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Supported Python Versions

The maintainers of Matplotlib, scikit-learn, IPython, Jupyter, yt, SciPy, NumPy, and scikit-image have come together and agreed on a plan for Python and NumPy version support called NEP 29. In light of this plan, the Scikit-HEP developers have adopted the following guidelines for the Scikit-HEP packages.

  • All packages in Scikit-HEP must support the Python versions listed in NEP 29.
  • All packages in Scikit-HEP are required to add python_requires to setup.cfg or setup.py, or the equivalent setting for other PEP 517 build systems.
    • Pip tries to install the latest package, but checks python_requires. If it fails, it tries the next oldest version until it finds one that matches. Never drop a version from your CI without also changing python_requires. If it’s not tested, assume it is broken.
    • In general, never set an upper limit for python_requires. The point of python_requires is to fill the appropriate slot in the metadata. When pip finds a package, it selects the most recent version possible, then checks python_requires. If it does not match, it checks the next oldest version until it finds one that matches. This is invalid behavior for an upper limit, as older versions are not more likely to be support a new Python! You do not get a nice error message if you do this.
    • If you do not support Python 2, do not set [bdist_wheel] universal=1; this adds a py2 identifier to the name and can confuse users and pip.
  • Foundational packages in Scikit-HEP may chose to match Python EOL instead of NEP
    1. A key feature of NEP 29 is that it targets mature, slowly developing libraries. If a user is on Python 3.6, they get an older version of NumPy, but that is likely sufficient.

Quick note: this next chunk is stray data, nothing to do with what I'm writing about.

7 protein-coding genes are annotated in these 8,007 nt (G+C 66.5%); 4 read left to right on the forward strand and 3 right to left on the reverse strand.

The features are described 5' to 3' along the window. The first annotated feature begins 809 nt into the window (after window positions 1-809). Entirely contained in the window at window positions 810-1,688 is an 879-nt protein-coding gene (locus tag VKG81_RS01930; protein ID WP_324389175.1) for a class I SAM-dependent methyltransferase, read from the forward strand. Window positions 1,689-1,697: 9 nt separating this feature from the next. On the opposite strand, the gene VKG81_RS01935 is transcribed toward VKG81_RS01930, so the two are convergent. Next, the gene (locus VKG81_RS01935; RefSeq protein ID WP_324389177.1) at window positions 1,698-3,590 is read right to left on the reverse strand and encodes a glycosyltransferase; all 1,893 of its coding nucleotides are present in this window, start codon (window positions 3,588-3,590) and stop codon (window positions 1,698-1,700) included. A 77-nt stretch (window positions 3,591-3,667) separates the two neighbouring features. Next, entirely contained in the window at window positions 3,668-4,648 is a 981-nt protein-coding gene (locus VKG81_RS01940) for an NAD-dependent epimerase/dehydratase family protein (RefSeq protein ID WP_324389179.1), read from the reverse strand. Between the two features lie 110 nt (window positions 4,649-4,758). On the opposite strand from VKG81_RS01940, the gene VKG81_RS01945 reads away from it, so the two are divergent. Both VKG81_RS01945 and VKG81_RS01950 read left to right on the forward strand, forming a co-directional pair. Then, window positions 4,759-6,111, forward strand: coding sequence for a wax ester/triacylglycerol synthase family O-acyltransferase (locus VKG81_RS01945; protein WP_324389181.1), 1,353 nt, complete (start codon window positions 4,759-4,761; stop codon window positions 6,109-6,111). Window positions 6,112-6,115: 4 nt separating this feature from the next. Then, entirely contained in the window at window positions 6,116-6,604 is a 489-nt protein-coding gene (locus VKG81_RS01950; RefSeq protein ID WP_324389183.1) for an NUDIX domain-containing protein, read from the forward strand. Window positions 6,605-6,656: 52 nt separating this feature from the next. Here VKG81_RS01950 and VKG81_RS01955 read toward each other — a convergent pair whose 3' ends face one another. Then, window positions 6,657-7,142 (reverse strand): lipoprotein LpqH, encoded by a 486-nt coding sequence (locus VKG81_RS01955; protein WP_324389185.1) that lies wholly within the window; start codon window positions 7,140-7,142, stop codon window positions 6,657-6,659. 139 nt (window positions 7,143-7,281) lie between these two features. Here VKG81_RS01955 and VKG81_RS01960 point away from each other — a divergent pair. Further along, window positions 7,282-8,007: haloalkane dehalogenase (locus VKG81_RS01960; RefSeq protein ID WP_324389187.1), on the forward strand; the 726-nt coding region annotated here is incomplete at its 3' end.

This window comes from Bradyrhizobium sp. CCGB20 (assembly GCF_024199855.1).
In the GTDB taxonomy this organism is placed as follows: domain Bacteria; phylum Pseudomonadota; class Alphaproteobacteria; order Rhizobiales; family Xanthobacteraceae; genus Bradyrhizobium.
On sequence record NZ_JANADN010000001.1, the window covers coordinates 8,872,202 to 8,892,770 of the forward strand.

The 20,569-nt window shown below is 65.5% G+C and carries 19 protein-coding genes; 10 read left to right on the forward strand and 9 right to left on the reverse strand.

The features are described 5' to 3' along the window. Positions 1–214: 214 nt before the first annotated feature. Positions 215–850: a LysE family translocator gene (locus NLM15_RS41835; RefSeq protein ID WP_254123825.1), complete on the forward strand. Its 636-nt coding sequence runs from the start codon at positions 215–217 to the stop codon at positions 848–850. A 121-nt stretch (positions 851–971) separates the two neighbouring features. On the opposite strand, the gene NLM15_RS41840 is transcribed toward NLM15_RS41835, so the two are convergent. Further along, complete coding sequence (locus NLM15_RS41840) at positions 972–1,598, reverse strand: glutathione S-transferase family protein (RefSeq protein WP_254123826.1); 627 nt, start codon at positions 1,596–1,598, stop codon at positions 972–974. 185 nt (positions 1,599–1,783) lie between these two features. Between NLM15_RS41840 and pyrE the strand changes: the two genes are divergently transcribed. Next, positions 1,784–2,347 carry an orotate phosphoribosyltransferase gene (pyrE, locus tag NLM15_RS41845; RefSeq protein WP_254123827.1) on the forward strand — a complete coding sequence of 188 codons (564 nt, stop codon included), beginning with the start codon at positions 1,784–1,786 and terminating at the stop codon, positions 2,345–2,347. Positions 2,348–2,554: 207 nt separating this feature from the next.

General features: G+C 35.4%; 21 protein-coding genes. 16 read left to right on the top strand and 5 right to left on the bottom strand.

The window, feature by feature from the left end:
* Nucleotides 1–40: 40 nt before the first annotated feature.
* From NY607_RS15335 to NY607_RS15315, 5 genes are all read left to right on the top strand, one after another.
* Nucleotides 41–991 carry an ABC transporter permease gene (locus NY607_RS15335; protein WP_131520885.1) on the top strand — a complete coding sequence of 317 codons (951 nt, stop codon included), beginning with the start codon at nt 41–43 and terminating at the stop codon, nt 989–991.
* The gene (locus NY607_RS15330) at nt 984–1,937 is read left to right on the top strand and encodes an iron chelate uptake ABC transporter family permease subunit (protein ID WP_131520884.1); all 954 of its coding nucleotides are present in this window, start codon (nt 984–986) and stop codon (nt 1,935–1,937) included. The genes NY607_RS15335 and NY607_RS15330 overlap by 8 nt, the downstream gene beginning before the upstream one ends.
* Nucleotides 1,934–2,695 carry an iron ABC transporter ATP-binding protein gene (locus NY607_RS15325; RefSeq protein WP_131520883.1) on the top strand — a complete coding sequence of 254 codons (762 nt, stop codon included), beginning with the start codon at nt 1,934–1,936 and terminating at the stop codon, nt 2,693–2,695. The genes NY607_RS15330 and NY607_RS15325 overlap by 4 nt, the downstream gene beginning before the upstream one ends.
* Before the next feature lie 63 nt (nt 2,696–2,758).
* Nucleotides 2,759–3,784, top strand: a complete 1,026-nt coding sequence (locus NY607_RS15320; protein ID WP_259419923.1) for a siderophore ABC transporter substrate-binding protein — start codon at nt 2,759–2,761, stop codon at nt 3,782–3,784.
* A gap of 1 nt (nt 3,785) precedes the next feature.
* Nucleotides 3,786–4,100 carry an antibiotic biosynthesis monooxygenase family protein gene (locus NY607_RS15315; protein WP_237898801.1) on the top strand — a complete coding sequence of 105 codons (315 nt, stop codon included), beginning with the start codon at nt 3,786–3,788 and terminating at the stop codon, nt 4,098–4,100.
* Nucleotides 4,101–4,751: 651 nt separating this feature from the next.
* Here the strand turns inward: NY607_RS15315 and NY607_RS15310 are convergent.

• It is not recommended for any package in Scikit-HEP to support older versions
  • of Python than EOL versions (Python 3.5 or less).
  • Dropping a Python version should be followed by cleanup using the features of the new version; using pyupgrade (often via pre-commit) is a good start. Also search for sys.version_info comparisons. Add mypy checks and static typing were possible, etc.
  • Dropping a Python version should always be at least a minor release. This makes backporting fixes possible in an emergency.

Beyond these guidelines, NEP 29 can be followed exactly. We do not expect to be able to maintain anything NumPy does not. System interpreters are not ideal for analysis; Conda, brew, pyenv, or other tools should be used to build an environment for analysis.

Individual packages within Scikit-HEP may have user communities or needs that require specific support to be maintained. Package maintainers can choose to be more lenient than this plan recommends, though they will have to take on the required burden of doing so. Community maintenance will strongly gravitate to the above plan.

Users are highly recommended to use an interpreter that will be supported by NEP 29 during the lifetime of their project (or be willing to upgrade interpreters once a year for projects that span more than 42 months).

Statement on Python 2

Python 2 has reached end of life as of January 1st, 2020. No more code changes to fix bugs and security flaws will be made (the final 2.7 release was in April 2020). Pip, Packaging, manylinux2010, NumPy, IPython, Matplotlib, Pandas, and other major packages have already dropped support for Python 2, and many more packages have made a pledge to do so. Supporting Python 2 makes API design weaker, static typing harder, and burns extra CI time and developer cycles that are better put into developing software for Python 3.

Users starting analysis with our tools, or developing new tools, do not need to be using Python 2. Legacy code is just that, and can use legacy versions of our software too.

Statement on Python 3.6

This was a very popular version of Python, and is the “default” version of Python on CentOS 7, Ubuntu 18.04, and even CentOS 8 (though not well supported, you should use streams there). However, it will hit EOL at the end of 2021, NEP 29 has already dropped it, and it really limits use of static typing (from __future__ import annotations, __class_getitem__, and more). Many “foundational” Scikit-HEP libraries have not yet dropped 3.6 support since we are in more active development than the libraries that prompted NEP 29, but some packages already are dropping support and more will follow. Users should make an effort to always use at least Python 3.7 in analysis, and preferably the highest version possible. Note that due to usage of “internal” bytecode, Numba can take up to 5 months to update after a Python release.